For the choir, since you already have choir, that may be all you need, and you can save the volunteer work as either a supplement for the other choir class OR you can just use it for Volunteer Work.  Here is the key - if that work on the senior adult choir ALONE is 150+ hours, I'd call it a class.  If it's much less (perhaps 50 hours?) then I would call it a supplement or just Volunteer work.



Learn how you can create homeschool records that win college admission and scholarships.
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Ivy League Admission

Ivy League Admission

Ivy League Admission  

Is your child headed toward Ivy League schools?  This information may help!

The "true" Ivy League schools are Brown, Columbia, Cornell, Dartmouth, Harvard, Pennsylvania, Princeton, and Yale.

Do your research early in high school to find out exactly what they want in their applicants, and do your best to give it to them.  Here are examples of Ivy League homeschool admission policies.

Brown FAQ for Homeschoolers
I suggest thorough course descriptions and extra subject tests.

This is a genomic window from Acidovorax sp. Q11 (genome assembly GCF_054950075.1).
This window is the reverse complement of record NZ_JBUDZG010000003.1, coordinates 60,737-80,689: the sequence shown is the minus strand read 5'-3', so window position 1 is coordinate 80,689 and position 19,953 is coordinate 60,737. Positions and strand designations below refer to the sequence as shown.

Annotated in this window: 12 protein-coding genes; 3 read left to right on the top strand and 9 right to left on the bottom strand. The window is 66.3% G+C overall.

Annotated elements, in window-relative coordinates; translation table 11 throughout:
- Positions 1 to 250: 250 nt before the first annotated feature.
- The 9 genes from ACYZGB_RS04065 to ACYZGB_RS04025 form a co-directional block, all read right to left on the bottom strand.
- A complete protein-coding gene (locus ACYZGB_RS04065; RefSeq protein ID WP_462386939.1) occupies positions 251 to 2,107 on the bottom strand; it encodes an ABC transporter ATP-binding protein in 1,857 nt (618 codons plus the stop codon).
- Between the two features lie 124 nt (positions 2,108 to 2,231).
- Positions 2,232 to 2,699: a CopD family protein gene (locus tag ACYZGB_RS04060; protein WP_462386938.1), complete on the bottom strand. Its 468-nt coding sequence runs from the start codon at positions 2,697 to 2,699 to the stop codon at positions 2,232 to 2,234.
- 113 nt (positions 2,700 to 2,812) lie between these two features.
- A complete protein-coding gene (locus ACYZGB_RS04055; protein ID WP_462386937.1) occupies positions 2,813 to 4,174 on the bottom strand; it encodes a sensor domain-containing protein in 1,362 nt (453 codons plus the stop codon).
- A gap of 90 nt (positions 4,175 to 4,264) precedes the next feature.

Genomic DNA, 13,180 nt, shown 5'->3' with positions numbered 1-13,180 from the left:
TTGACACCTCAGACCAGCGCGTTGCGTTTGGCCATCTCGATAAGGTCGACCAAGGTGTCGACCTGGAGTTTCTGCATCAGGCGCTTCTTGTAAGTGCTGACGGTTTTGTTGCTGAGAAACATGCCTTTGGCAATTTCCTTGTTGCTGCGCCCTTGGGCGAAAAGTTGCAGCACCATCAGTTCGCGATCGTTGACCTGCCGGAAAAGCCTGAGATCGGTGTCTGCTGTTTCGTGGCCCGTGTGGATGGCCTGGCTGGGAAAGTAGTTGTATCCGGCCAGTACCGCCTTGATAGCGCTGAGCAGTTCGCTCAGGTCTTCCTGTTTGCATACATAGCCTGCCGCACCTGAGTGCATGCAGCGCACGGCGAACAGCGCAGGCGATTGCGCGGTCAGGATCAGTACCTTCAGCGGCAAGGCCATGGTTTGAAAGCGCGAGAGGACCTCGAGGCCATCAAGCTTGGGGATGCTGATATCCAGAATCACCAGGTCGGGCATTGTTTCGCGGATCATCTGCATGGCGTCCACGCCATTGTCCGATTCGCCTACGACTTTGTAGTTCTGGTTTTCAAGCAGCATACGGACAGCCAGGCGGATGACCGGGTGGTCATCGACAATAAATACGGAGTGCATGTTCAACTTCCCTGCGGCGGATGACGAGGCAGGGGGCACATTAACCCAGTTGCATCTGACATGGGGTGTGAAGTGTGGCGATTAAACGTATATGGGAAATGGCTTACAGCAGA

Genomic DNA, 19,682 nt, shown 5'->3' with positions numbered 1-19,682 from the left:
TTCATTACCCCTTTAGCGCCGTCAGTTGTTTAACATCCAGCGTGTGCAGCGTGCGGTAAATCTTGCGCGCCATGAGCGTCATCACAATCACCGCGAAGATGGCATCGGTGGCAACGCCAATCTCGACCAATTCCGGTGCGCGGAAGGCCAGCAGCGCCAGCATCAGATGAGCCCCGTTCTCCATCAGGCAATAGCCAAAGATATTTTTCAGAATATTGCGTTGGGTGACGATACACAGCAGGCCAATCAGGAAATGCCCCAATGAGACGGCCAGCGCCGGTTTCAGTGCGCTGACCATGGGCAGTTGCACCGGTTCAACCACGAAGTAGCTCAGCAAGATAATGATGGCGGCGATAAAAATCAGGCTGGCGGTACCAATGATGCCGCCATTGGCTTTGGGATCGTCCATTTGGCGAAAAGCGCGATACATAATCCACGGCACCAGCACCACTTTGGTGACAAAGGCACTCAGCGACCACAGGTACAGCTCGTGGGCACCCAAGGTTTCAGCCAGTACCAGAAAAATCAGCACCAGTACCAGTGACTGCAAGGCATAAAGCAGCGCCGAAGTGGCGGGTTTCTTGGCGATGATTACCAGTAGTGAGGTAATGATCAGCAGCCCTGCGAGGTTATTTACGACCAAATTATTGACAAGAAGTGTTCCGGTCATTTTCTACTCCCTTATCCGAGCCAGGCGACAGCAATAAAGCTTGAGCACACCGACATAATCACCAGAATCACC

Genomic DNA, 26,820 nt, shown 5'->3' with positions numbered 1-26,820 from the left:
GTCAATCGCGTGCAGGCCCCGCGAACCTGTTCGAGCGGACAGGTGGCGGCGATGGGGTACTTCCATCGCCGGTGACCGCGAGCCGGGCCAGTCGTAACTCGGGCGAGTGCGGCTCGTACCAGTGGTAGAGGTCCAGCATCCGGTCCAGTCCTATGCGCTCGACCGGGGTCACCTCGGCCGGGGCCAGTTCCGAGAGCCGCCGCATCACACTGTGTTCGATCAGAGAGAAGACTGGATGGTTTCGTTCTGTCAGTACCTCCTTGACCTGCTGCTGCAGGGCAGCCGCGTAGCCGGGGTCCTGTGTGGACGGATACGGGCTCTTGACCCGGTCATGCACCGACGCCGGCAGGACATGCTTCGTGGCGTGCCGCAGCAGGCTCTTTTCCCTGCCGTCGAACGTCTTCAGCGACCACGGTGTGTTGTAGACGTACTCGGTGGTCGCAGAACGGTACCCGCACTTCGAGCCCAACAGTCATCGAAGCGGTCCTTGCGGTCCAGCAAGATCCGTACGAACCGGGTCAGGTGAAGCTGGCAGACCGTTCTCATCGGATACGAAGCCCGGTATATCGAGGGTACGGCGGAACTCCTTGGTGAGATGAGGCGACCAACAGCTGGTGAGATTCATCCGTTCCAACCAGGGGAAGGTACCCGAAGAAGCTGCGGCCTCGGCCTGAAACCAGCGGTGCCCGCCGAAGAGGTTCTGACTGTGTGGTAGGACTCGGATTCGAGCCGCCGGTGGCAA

Columbia Admission for Homeschoolers
Columbia does not grant any credit for college courses taken during high school.

Princeton Admission tips for Homeschooled Students
The more you can document, the better.  A homeschooler was the 2002 Valedictorian, so I do think they understand homeschooling.

Dartmouth Answers Homeschool Questions
"There is no need to worry that we are not accustomed to home-schooled applicants." They like students to demonstrate  language proficiency with SAT 2 or AP subject tests.

Rejection can happen. There are many thousands of highly qualified students who are rejected each year - from public, private, and home-schools! So be prepared with a back up plan!  At this level, when all candidates are extremely qualified, it often seems like it was a flip-of-the-coin admission decision, with no rhyme or reason.

These colleges value homeschool education.  And yet there are no guarantees for anyone, regardless of the type of quality of their education.  Read their admission policy carefully, and weigh your options with your eyes wide open.

Homeschoolers can have GREAT success with Ivy admission, however.  It was a homeschooler who was accepted to 7 of the nations top universities in 2008.
A real home-schooled hero: Evanston teen

accepted by 7 of the nation's top universities


"In what has been called the most competitive year ever for college admissions, Chelsea Link defied the odds to get accepted into Yale. Then Harvard. Then came the fat envelopes from Princeton, Columbia, University of Chicago, Stanford and Northwestern University. Making that feat still more extraordinary, Link has been home-schooled since age 5."